- The Washington Times - Friday, August 5, 2005

On Aug. 6, 1945, an estimated 80,000 Japanese were killed instantly in Hiroshima. Three days later, on Aug. 9, more than 100,000 Japanese in Nagasaki joined them. It was a tragic end to the bloodiest conflict in human history. The irony is that it would have been even worse had President Truman decided against using atomic weapons and instead authorized an invasion of the Japanese mainland. Estimates vary, but on the American side alone there would like have been between 200,000 and 1 million U.S. casualties. The Japanese toll would have been in the millions. And, as recent evidence reveals, the United States was not at all certain an invasion would have succeeded.

There was a time when Americans understood this context — that the atomic bombs saved lives. It seems that 60 years has a tendency to alter perceptions that were once so clear. As a March AP-Ipsos poll found, Americans are now evenly divided over the dropping of the atomic bombs. In 1945, 85 percent of Americans approved the use of atomic weapons. Now, only 47 percent approve, while 45 percent disapprove.

These statistics are troubling, but also misleading. Among Americans 65 and older, 57 percent approve of Truman’s decision and 33 percent disapprove. At the other end of the age spectrum — 18 to 29 — 38 percent approve and 59 percent disapprove. In fact, the older one is the more likely he or she is to approve of the bombs’ use.

What explains this generational difference? Could it be that the revisionists’ arguments — so prominent on university campuses in recent years — have successfully swayed the American public? Perhaps, but that is giving the revisionists too much credit. One possible explanation indeed concerns education, though not the sort that is politically motivated.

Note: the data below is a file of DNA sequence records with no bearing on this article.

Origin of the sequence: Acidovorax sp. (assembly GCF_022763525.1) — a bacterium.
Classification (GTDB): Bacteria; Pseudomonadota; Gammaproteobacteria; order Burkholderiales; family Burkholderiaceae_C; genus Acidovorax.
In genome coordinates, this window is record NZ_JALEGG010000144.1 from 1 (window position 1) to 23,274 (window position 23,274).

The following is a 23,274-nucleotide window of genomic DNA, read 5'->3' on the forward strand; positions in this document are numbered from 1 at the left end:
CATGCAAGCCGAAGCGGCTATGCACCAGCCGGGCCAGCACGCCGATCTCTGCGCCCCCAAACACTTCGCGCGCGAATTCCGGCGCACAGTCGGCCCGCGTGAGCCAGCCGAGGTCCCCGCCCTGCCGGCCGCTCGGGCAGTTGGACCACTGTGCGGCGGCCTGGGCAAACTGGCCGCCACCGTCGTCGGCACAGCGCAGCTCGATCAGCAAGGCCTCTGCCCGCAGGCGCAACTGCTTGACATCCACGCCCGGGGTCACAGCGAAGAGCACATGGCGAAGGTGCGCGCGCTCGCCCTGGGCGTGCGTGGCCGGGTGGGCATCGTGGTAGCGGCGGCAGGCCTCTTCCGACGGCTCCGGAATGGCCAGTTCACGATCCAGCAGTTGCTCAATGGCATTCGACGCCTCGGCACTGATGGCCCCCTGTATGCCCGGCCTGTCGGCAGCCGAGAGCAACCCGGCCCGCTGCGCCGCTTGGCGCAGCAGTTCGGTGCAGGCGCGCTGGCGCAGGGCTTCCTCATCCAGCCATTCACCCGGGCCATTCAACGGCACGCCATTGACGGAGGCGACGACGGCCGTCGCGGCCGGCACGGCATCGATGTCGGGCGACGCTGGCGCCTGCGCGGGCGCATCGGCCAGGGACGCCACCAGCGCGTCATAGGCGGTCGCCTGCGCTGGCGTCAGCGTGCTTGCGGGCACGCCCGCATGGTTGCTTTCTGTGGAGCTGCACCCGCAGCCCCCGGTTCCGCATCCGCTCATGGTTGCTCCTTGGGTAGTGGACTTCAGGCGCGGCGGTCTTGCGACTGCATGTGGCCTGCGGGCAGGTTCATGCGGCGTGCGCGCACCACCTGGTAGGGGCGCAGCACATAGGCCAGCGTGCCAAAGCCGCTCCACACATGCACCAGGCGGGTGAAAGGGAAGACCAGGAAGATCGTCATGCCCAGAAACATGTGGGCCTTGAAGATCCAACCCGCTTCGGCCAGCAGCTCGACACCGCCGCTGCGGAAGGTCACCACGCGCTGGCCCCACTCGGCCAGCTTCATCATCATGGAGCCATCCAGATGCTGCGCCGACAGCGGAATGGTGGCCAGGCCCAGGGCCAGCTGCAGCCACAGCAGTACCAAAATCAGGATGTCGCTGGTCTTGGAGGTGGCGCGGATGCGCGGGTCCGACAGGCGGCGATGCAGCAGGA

Younger Americans might simply not understand what was going on in the summer of 1945; others, such as the Baby Boomers, might have forgotten. It’s hard to appreciate these days that even after the fall of Germany American casualties in the Pacific were running to more than 7,000 per week. While Europe celebrated liberation, the United States lost nearly 20,000 soldiers on Okinawa between April and June 1945. Units that had just defeated Germany were in the process of being redeployed for what many considered the eventual assault on the Japanese mainland. But, as new evidence suggests, the invasion was not as inevitable as was once thought. This wasn’t, as the revisionists argue, because the Japanese were already defeated; rather, as Richard Frank in the Weekly Standard points out, it was because Japan was nowhere near the end.

In this age of so much uncertainty, Americans have a natural aversion to nuclear weapons. Let’s hope our enemies are as conscientious. The current shift in the public’s approval of Truman’s decision no doubt reflects 60 years fearing nuclear annihilation. This, however, is also why the context of August 1945, must continually be understood and taught in our schools. In the final analysis, it was America’s refusal to sacrifice so many that led Truman to do what he did.



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